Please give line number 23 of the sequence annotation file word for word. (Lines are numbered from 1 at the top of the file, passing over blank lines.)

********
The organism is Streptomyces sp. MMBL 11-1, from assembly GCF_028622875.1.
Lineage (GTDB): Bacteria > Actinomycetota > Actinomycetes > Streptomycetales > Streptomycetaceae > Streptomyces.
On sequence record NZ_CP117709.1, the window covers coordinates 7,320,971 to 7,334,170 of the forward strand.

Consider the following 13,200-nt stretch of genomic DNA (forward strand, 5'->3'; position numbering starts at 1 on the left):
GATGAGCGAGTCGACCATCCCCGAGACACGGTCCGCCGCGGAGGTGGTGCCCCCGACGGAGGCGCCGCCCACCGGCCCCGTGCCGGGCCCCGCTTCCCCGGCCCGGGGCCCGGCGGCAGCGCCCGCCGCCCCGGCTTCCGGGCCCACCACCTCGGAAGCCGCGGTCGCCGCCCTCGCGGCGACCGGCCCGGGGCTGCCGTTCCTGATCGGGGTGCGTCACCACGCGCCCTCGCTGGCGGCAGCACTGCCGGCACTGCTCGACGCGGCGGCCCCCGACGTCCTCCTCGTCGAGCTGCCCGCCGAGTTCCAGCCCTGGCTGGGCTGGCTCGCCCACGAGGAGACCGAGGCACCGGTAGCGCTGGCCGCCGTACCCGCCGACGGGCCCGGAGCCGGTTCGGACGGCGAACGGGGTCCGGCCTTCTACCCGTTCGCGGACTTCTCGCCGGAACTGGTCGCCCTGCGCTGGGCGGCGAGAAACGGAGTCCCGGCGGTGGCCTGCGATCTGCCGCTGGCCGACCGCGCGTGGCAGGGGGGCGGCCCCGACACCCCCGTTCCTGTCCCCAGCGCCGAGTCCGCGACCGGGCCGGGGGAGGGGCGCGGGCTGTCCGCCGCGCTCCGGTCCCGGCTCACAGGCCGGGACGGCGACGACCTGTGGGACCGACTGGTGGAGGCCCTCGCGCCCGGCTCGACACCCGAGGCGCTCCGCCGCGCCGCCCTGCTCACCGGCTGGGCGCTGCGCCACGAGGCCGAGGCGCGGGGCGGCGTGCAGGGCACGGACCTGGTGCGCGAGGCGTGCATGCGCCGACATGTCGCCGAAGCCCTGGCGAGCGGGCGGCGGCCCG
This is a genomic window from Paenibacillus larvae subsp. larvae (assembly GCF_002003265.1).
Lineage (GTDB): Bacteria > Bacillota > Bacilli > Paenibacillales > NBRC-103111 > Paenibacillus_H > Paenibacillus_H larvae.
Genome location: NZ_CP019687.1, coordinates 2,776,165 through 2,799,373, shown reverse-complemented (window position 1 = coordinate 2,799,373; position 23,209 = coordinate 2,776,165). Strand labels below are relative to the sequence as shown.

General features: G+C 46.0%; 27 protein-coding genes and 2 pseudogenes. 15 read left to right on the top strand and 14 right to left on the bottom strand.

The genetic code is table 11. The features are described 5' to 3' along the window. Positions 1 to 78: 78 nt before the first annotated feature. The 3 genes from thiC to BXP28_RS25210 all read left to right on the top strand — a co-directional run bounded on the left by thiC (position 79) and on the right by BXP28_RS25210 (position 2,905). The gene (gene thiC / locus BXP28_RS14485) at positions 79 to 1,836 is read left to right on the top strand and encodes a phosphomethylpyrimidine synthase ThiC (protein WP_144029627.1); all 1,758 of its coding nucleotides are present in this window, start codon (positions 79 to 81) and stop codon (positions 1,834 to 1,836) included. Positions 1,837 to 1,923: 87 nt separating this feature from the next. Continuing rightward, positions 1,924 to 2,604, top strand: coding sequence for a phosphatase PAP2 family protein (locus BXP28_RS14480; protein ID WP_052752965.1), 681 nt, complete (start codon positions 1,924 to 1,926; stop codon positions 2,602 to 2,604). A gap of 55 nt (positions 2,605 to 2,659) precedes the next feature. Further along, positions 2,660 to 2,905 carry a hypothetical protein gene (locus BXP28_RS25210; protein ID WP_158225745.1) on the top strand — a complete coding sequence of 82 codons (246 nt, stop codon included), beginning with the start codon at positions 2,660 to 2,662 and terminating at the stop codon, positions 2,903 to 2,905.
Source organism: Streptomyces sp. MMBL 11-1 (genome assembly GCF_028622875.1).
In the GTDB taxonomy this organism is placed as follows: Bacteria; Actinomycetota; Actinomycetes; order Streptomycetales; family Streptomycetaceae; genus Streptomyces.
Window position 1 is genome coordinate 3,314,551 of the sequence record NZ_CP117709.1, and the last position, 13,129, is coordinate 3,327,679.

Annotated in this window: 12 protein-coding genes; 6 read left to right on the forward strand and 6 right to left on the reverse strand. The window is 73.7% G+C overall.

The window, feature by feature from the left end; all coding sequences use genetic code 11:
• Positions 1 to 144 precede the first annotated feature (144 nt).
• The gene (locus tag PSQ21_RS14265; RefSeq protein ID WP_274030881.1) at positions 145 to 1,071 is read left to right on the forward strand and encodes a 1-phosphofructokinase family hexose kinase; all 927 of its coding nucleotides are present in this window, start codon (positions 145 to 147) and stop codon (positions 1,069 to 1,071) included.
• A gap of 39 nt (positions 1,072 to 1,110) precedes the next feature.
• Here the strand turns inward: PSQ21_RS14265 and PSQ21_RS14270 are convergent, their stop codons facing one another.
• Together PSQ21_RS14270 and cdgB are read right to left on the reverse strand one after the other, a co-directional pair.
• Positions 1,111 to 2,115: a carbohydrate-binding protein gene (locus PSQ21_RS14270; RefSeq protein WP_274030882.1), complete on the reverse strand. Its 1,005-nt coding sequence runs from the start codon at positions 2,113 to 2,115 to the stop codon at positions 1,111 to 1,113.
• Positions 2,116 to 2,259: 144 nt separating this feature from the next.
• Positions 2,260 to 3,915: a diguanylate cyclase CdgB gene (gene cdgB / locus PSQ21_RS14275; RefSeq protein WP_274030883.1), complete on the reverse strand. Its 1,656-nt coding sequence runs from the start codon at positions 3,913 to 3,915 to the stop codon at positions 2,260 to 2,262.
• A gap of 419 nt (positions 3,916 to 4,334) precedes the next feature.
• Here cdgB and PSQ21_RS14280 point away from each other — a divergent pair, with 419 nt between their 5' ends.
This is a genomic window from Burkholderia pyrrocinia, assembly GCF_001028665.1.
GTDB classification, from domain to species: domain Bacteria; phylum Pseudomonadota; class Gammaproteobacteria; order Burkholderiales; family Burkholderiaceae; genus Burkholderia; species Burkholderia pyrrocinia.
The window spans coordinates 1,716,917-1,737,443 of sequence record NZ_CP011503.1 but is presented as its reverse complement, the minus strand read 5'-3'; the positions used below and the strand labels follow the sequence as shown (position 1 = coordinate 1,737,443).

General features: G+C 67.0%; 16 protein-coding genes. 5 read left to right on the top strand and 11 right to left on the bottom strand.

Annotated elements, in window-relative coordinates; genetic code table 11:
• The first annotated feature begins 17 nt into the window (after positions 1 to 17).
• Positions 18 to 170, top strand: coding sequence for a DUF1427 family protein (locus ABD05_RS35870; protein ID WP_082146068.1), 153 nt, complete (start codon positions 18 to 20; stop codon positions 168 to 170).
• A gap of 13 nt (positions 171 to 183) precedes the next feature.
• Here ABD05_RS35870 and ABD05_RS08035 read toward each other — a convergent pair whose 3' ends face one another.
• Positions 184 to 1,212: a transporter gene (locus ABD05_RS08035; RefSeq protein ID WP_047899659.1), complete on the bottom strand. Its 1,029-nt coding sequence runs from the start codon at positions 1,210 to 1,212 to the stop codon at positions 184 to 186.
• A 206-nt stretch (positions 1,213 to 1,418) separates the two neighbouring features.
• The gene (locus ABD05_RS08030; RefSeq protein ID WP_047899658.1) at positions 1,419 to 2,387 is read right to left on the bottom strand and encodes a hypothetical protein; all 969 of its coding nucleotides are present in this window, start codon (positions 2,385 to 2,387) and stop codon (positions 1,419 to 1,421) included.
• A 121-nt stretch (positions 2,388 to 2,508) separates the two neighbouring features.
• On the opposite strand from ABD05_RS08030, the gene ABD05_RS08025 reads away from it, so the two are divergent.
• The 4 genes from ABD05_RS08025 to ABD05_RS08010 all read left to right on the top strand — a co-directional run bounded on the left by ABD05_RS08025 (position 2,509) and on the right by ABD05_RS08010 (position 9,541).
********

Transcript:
• Positions 2,260 to 3,915: a diguanylate cyclase CdgB gene (gene cdgB / locus PSQ21_RS14275; RefSeq protein WP_274030883.1), complete on the reverse strand. Its 1,656-nt coding sequence runs from the start codon at positions 3,913 to 3,915 to the stop codon at positions 2,260 to 2,262.